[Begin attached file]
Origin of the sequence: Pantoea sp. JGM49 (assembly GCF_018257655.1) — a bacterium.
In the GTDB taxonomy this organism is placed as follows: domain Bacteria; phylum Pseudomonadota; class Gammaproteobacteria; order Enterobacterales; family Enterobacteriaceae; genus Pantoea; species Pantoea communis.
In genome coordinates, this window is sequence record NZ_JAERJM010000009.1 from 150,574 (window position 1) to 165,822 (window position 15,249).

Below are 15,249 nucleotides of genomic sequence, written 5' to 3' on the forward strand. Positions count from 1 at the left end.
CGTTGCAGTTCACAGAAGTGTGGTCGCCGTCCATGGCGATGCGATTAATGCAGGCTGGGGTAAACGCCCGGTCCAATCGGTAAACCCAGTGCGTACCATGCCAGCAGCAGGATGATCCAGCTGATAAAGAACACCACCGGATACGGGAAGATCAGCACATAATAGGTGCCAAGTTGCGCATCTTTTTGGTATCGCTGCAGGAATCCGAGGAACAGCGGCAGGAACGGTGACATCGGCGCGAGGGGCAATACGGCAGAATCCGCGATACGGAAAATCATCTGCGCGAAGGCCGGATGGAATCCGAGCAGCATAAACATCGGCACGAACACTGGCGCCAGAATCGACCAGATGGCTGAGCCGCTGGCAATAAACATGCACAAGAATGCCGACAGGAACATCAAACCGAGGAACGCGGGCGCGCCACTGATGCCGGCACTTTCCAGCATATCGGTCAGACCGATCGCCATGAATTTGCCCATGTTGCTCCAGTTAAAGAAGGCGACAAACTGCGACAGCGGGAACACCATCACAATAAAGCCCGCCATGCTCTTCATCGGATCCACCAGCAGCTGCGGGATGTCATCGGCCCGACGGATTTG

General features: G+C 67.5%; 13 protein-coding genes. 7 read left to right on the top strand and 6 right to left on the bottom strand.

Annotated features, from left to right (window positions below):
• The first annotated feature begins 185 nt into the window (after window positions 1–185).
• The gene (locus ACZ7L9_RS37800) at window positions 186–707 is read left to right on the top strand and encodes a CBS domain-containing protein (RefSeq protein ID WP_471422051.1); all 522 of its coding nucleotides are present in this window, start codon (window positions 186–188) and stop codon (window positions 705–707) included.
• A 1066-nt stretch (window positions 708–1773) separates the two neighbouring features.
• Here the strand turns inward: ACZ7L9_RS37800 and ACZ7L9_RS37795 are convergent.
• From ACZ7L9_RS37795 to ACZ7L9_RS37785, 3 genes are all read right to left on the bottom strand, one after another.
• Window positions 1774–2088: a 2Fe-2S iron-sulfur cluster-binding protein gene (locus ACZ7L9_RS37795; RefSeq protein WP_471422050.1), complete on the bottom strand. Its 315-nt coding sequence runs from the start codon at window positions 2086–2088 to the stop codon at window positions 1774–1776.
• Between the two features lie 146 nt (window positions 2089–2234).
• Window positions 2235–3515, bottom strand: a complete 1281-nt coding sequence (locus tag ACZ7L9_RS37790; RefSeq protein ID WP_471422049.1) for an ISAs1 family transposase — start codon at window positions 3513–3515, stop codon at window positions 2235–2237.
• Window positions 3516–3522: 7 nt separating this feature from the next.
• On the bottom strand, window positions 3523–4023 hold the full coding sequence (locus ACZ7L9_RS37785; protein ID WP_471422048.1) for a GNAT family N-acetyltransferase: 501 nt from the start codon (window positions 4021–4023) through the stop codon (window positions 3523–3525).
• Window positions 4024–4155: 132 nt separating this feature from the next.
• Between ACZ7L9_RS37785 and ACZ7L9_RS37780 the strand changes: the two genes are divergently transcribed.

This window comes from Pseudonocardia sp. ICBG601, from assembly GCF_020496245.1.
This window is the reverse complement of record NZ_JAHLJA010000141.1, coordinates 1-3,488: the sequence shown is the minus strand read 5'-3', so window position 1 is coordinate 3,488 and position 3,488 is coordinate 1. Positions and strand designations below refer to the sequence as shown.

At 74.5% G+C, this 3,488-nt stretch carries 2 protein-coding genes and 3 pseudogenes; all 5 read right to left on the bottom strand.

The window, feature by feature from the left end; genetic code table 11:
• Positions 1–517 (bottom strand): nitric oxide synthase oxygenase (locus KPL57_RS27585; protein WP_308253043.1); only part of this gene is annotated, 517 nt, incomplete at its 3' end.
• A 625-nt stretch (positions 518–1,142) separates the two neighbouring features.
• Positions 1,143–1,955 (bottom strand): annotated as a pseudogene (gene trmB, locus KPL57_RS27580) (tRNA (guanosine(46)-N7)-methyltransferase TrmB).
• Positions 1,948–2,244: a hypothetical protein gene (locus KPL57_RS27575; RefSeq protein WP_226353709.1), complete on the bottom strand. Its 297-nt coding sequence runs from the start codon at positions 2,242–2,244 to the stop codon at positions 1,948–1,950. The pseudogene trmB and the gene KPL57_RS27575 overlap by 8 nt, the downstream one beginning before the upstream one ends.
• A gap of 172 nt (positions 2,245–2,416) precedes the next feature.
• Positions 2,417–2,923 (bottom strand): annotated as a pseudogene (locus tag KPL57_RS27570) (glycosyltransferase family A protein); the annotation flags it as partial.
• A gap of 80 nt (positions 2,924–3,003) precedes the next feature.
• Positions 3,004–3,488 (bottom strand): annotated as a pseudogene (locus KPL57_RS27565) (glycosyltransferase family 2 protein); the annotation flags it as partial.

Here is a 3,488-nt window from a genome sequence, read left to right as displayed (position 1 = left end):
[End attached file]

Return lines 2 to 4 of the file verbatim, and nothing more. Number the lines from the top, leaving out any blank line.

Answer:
In the GTDB taxonomy this organism is placed as follows: domain Bacteria; phylum Pseudomonadota; class Gammaproteobacteria; order Enterobacterales; family Enterobacteriaceae; genus Pantoea; species Pantoea communis.
In genome coordinates, this window is sequence record NZ_JAERJM010000009.1 from 150,574 (window position 1) to 165,822 (window position 15,249).

Below are 15,249 nucleotides of genomic sequence, written 5' to 3' on the forward strand. Positions count from 1 at the left end.